Using Apostrophes to Show Awkward Plurals (Grammar Lesson)
 
If you have an awkward plural (usually of a letter, a number, or an unusual abbreviation), you can use an apostrophe to assist your readers. For example:

  • Hawaii is spelt with two i's.
  • She used six and's in one sentence.
 

Using Apostrophes in Awkward Plurals

The first thing to make clear before we start this lesson is that apostrophes are not normally used for forming plurals. (This is covered more in the lesson apostrophe errors with plurals.)

Using an apostrophe to form a plural is usually a grammatical howler. For example:

  • Banana's
  • Is it true that pearl's melt in vinegar?
However, sometimes, a plural is so awkward, it is permissible to use an apostrophe to assist your readers. For example:

  • There are two a's in accommodation.

  • Your 2's look like your 7's.

Assist your Reader

The advantage of using an apostrophe is that the abbreviation, letter, or number is instantly recognisable. However, apostrophes can also be used to show possession. Therefore, when apostrophes are used to show plurals, it can lead to ambiguity.

Look at this newspaper heading:

  • MP's Plan Failure
In this example, the writer used an apostrophe to show a plural, and he created ambiguity. Is this about (1) MPs planning to fail? or (2) the failure of an MP's plan? It is not clear.

You should only use an apostrophe in the plural of an abbreviation, a letter, or a number to assist your reader.

Using 's to show a plural can lead to ambiguity. Even if there is no real ambiguity, it will at least make the reader pause momentarily to check whether the apostrophe shows a plural or a possessive noun.

Look at these examples:

  • You use too many and's in your writing.
  • (The apostrophe assists the reader in this example.)

  • There are two consecutive i's in the words skiing and taxiing.
  • (The apostrophe assists the reader in this example.)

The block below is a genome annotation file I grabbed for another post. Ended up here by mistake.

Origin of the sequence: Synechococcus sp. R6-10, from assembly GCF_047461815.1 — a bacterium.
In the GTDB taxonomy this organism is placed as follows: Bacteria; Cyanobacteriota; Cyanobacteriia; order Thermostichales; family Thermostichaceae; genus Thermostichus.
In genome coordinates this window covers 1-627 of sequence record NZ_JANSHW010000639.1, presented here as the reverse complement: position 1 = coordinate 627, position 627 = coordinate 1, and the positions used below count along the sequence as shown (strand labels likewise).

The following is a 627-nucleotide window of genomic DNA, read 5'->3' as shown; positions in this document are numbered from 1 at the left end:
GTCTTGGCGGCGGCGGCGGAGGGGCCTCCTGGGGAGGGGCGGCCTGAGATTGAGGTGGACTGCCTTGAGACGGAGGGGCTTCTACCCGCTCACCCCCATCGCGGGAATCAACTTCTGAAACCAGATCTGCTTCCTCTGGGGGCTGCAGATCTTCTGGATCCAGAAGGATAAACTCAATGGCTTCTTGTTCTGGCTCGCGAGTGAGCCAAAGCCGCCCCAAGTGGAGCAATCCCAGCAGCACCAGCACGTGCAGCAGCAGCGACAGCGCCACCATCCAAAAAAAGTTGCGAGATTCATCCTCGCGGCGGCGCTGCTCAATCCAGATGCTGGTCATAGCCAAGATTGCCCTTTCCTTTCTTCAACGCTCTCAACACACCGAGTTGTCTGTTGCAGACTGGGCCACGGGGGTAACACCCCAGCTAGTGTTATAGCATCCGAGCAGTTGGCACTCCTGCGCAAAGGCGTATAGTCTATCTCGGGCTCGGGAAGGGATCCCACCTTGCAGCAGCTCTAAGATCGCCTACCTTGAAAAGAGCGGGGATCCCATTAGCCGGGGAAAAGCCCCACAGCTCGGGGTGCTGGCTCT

Do not Use an Apostrophe for the Plural of a Normal Abbreviation

It is worth reiterating this point. Do not use apostrophes for the plurals of normal abbreviations.

Examples:

  • He had 4 CCJ's against him.
  • He had 4 CCJs against him.
  • (Note: CCJ = County Court Judgment)

  • M.O.T.'s
  • M.O.T.s
  • (Note: MOT = Ministry of Transport / also Ministry of Transport test)

  • MOT's
  • MOTs
Note: It is often the writer's choice whether to use full stops (periods ) in abbreviations. Read more about full stops (periods) in abbreviations.

Do Not Try Too Hard to Avoid the Apostrophe

Of course, there are other ways to show an awkward plural. For example:

  • Hawaii is spelt with two "i"s.
  • Hawaii is spelt with two Is.
  • She used six ANDs in one sentence.
  • She used six ands in one sentence.
These methods are acceptable, but the apostrophe version is usually far neater and clearer.
 
AVOID USING AN APOSTROPHE

Some grammar pedants claim that apostrophes cannot be used in any plurals. This is an outdated, dogmatic view. If you have an awkward abbreviation, number, or letter and using an apostrophe to show its plural assists your readers, then go for it.

APOSTROPHES IN PLURALS FOR UPPERCASE ABBREVIATIONS

When writing titles, you are sometimes compelled to use just capital letters. This makes it difficult to show a plural of an otherwise normal-looking abbreviation. Remember, if it assists your reader, you can use an apostrophe to show a plural. For example:

  • CD'S ARE OBSOLETE
  • TWO LRS'S PER PROCESSOR
 


See also:

Using apostophes
The apostrophe error with plurals
Apostrophes in time (temporal) expressions
Apostrophes replace letters
Apostrophes show possession
Full stops (periods) in abbreviations